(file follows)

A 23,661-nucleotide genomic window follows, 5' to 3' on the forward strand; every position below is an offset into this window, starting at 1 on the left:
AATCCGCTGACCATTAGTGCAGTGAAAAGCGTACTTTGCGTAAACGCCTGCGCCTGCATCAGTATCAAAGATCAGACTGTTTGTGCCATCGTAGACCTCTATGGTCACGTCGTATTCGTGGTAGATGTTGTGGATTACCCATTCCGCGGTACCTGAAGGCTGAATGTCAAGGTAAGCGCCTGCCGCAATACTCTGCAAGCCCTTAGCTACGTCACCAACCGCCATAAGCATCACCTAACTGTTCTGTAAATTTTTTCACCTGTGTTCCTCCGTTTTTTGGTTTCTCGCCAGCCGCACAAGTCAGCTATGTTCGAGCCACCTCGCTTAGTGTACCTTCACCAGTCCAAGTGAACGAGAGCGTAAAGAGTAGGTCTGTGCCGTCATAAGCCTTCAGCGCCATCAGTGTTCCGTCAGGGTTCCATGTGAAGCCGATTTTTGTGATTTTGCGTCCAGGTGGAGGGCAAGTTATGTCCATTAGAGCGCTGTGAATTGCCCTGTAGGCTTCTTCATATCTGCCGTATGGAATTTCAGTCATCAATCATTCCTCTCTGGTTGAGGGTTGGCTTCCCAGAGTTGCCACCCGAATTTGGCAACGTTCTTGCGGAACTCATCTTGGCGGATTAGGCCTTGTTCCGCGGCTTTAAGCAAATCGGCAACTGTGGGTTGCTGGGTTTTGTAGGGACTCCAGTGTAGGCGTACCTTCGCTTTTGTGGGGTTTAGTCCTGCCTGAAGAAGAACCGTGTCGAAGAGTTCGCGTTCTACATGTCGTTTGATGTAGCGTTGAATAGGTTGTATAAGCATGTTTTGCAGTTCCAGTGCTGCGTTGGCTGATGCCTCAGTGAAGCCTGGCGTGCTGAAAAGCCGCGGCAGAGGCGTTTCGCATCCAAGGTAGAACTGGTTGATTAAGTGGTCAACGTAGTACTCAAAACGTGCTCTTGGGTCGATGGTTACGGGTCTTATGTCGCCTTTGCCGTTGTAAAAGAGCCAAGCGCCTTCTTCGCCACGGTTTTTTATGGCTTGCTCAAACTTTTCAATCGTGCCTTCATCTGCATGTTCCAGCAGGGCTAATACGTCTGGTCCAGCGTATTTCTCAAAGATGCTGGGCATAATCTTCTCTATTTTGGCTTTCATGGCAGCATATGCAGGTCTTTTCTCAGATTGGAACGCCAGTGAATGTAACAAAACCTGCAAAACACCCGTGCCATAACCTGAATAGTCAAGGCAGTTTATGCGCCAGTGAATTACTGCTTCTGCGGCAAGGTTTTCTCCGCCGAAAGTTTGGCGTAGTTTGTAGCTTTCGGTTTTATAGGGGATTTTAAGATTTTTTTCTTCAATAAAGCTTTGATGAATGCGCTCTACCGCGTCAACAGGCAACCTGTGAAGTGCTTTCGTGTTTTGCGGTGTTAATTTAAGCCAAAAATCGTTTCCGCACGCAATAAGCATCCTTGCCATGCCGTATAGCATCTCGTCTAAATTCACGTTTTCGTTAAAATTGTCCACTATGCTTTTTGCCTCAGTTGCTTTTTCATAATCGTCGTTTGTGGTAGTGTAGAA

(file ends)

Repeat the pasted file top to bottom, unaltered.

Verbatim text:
A 23,661-nucleotide genomic window follows, 5' to 3' on the forward strand; every position below is an offset into this window, starting at 1 on the left:
AATCCGCTGACCATTAGTGCAGTGAAAAGCGTACTTTGCGTAAACGCCTGCGCCTGCATCAGTATCAAAGATCAGACTGTTTGTGCCATCGTAGACCTCTATGGTCACGTCGTATTCGTGGTAGATGTTGTGGATTACCCATTCCGCGGTACCTGAAGGCTGAATGTCAAGGTAAGCGCCTGCCGCAATACTCTGCAAGCCCTTAGCTACGTCACCAACCGCCATAAGCATCACCTAACTGTTCTGTAAATTTTTTCACCTGTGTTCCTCCGTTTTTTGGTTTCTCGCCAGCCGCACAAGTCAGCTATGTTCGAGCCACCTCGCTTAGTGTACCTTCACCAGTCCAAGTGAACGAGAGCGTAAAGAGTAGGTCTGTGCCGTCATAAGCCTTCAGCGCCATCAGTGTTCCGTCAGGGTTCCATGTGAAGCCGATTTTTGTGATTTTGCGTCCAGGTGGAGGGCAAGTTATGTCCATTAGAGCGCTGTGAATTGCCCTGTAGGCTTCTTCATATCTGCCGTATGGAATTTCAGTCATCAATCATTCCTCTCTGGTTGAGGGTTGGCTTCCCAGAGTTGCCACCCGAATTTGGCAACGTTCTTGCGGAACTCATCTTGGCGGATTAGGCCTTGTTCCGCGGCTTTAAGCAAATCGGCAACTGTGGGTTGCTGGGTTTTGTAGGGACTCCAGTGTAGGCGTACCTTCGCTTTTGTGGGGTTTAGTCCTGCCTGAAGAAGAACCGTGTCGAAGAGTTCGCGTTCTACATGTCGTTTGATGTAGCGTTGAATAGGTTGTATAAGCATGTTTTGCAGTTCCAGTGCTGCGTTGGCTGATGCCTCAGTGAAGCCTGGCGTGCTGAAAAGCCGCGGCAGAGGCGTTTCGCATCCAAGGTAGAACTGGTTGATTAAGTGGTCAACGTAGTACTCAAAACGTGCTCTTGGGTCGATGGTTACGGGTCTTATGTCGCCTTTGCCGTTGTAAAAGAGCCAAGCGCCTTCTTCGCCACGGTTTTTTATGGCTTGCTCAAACTTTTCAATCGTGCCTTCATCTGCATGTTCCAGCAGGGCTAATACGTCTGGTCCAGCGTATTTCTCAAAGATGCTGGGCATAATCTTCTCTATTTTGGCTTTCATGGCAGCATATGCAGGTCTTTTCTCAGATTGGAACGCCAGTGAATGTAACAAAACCTGCAAAACACCCGTGCCATAACCTGAATAGTCAAGGCAGTTTATGCGCCAGTGAATTACTGCTTCTGCGGCAAGGTTTTCTCCGCCGAAAGTTTGGCGTAGTTTGTAGCTTTCGGTTTTATAGGGGATTTTAAGATTTTTTTCTTCAATAAAGCTTTGATGAATGCGCTCTACCGCGTCAACAGGCAACCTGTGAAGTGCTTTCGTGTTTTGCGGTGTTAATTTAAGCCAAAAATCGTTTCCGCACGCAATAAGCATCCTTGCCATGCCGTATAGCATCTCGTCTAAATTCACGTTTTCGTTAAAATTGTCCACTATGCTTTTTGCCTCAGTTGCTTTTTCATAATCGTCGTTTGTGGTAGTGTAGAA